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Denmark ranks low globally in terms of hospital beds per capita

Didong Zhao
August 25th, 2022


This article is more than 2 years old.

Denmark was ranked in the bottom ten along with Sweden, the UK, Canada, Iceland and New Zealand

There are a limited number of beds in Danish hospitals it seems (photo: Pixabay)

According to a list of global medical conditions published by the British insurance company William Russell, Denmark ranks ninth from the bottom in terms of hospital beds per capita with 2.59 beds per 1,000 people.

The other countries in the bottom ten are Mexico, Costa Rica, Colombia, Chile, Sweden, the UK, Canada, New Zealand and Iceland.

“Having enough hospital beds available is incredibly important as they allow patients to be properly admitted to a hospital ward where they can receive appropriate treatment and observation. They also allow patients to get proper rest following procedures, helping them to make a full and speedy recovery,” the report stated.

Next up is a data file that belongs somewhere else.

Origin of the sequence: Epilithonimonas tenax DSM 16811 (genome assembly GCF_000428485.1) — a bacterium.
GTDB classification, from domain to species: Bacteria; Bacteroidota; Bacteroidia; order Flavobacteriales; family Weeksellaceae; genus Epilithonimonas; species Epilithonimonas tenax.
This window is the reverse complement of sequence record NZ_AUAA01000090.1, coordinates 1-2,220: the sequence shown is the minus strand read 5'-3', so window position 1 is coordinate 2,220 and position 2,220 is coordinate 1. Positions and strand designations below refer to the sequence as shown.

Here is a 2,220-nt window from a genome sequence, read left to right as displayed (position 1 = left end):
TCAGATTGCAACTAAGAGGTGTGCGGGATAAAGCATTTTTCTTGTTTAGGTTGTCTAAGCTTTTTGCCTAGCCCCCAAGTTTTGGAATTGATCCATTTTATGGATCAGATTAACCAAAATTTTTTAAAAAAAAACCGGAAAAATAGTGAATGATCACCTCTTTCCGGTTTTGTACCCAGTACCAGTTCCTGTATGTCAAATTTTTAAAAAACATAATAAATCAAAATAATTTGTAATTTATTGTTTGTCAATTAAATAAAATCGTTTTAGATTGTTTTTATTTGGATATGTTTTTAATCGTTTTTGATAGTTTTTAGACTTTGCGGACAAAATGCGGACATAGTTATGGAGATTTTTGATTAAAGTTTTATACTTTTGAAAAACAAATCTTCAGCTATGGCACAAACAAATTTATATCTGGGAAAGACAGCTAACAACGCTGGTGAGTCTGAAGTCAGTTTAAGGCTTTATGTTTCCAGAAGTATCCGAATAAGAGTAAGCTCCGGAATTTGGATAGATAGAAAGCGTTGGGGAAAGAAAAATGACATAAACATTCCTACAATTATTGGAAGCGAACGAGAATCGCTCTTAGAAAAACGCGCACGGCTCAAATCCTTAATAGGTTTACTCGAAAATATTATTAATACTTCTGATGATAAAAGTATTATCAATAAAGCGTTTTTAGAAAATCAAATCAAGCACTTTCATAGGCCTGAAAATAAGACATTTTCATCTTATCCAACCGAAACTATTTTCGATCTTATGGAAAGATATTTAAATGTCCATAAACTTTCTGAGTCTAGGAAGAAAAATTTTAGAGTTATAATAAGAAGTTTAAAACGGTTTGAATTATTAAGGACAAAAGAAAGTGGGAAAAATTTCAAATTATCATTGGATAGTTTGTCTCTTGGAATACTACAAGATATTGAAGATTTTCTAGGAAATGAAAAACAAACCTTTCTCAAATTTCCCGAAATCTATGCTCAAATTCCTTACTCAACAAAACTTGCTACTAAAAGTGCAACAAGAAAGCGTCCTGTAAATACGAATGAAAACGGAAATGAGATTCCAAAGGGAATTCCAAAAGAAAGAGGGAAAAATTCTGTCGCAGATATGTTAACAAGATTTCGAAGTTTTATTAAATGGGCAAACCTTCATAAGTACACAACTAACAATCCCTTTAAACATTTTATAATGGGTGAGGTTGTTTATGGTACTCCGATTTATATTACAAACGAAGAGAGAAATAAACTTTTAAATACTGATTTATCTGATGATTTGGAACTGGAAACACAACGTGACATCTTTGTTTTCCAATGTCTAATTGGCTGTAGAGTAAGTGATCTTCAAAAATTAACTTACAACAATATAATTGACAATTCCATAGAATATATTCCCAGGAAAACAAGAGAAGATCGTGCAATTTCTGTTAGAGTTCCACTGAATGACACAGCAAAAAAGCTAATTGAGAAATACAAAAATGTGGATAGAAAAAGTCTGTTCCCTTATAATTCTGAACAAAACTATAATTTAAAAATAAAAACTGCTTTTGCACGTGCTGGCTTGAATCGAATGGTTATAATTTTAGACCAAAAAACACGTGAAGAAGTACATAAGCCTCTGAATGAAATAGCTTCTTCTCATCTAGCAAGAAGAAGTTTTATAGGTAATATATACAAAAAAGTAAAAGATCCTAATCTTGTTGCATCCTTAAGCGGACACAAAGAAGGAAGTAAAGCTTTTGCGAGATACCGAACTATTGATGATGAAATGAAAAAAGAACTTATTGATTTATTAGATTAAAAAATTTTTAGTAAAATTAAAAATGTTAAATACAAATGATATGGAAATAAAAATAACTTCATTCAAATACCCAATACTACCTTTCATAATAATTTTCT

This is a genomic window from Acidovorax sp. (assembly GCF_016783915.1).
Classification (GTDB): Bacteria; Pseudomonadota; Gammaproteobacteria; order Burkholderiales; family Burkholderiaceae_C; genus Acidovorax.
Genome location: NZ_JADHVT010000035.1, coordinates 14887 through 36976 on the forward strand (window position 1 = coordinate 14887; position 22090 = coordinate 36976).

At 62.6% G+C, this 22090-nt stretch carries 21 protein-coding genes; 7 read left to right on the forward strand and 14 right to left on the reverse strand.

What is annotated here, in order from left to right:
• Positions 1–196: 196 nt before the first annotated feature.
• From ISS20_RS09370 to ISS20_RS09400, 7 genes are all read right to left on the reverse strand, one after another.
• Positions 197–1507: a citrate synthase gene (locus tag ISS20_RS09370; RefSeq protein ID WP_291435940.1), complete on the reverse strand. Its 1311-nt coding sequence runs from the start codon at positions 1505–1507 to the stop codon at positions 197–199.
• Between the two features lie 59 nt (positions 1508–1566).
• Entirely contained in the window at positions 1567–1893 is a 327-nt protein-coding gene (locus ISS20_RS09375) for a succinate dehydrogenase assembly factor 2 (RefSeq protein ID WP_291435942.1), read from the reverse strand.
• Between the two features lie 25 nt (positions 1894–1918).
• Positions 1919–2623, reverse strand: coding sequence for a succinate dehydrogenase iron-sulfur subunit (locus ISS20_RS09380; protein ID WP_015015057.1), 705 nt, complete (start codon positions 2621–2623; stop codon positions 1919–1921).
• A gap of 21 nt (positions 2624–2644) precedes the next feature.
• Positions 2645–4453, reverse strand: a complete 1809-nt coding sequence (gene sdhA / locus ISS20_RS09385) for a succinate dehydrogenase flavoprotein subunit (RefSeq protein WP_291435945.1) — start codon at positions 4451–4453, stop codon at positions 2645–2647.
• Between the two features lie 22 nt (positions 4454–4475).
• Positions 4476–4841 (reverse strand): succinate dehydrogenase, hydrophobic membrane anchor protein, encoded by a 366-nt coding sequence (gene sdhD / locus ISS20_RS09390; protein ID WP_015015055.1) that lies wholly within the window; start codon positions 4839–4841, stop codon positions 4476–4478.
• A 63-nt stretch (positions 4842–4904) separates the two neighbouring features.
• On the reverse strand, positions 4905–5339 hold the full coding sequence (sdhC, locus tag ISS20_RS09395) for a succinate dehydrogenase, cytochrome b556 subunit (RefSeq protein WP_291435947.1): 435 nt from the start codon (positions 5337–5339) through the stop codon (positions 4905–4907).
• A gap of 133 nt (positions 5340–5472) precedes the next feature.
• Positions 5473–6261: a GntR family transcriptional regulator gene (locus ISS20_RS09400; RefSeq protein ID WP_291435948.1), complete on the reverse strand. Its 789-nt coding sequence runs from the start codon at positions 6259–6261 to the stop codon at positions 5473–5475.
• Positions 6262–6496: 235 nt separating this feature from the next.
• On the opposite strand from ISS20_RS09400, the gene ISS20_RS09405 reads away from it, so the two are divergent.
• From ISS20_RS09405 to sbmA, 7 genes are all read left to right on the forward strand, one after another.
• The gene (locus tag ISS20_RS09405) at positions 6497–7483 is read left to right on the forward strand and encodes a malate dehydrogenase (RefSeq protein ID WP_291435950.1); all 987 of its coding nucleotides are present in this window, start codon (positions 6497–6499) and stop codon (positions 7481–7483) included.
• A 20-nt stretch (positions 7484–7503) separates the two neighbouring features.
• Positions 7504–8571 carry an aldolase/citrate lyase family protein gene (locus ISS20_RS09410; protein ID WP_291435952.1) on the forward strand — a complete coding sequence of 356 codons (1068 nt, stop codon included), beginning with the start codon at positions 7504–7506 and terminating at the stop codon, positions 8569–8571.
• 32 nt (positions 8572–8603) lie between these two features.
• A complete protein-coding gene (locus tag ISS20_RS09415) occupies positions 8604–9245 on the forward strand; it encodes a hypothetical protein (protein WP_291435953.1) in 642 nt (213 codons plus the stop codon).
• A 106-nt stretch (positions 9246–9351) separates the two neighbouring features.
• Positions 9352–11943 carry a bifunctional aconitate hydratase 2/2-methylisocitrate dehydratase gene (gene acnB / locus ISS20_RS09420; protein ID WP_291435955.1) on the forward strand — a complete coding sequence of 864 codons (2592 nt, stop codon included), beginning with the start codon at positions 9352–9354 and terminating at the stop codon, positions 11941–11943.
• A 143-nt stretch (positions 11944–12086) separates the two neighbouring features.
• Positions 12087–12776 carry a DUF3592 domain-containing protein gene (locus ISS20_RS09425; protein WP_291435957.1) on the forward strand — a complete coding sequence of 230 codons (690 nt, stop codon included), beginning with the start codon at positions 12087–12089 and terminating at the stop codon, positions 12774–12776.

READ ALSO: Denmark has two of the world’s top 30 hospitals – ranking

A European trend
Japan, on the other hand, ranks first in the world with 12.84 hospital beds per 1,000 people. And Denmark’s neighbour Germany came in third with 7.91.

However, it is worth noting that the number of beds per capita has been in decline across the EU since 1990.

In Denmark, this figure has dropped from 8.6 beds per 1,000 people in 1975 to 2.59 beds per 1,000 people this year.

Indeed, a ranking from earlier this year had two Danish hospitals in the top 30 in the world – Aarhus University Hospital in 19th and Copenhagen’s Rigshospitalet in 26th.

In East Asia, the trend has gone in the opposite direction. In China, for instance, the number of beds per capita has reached 4.3.


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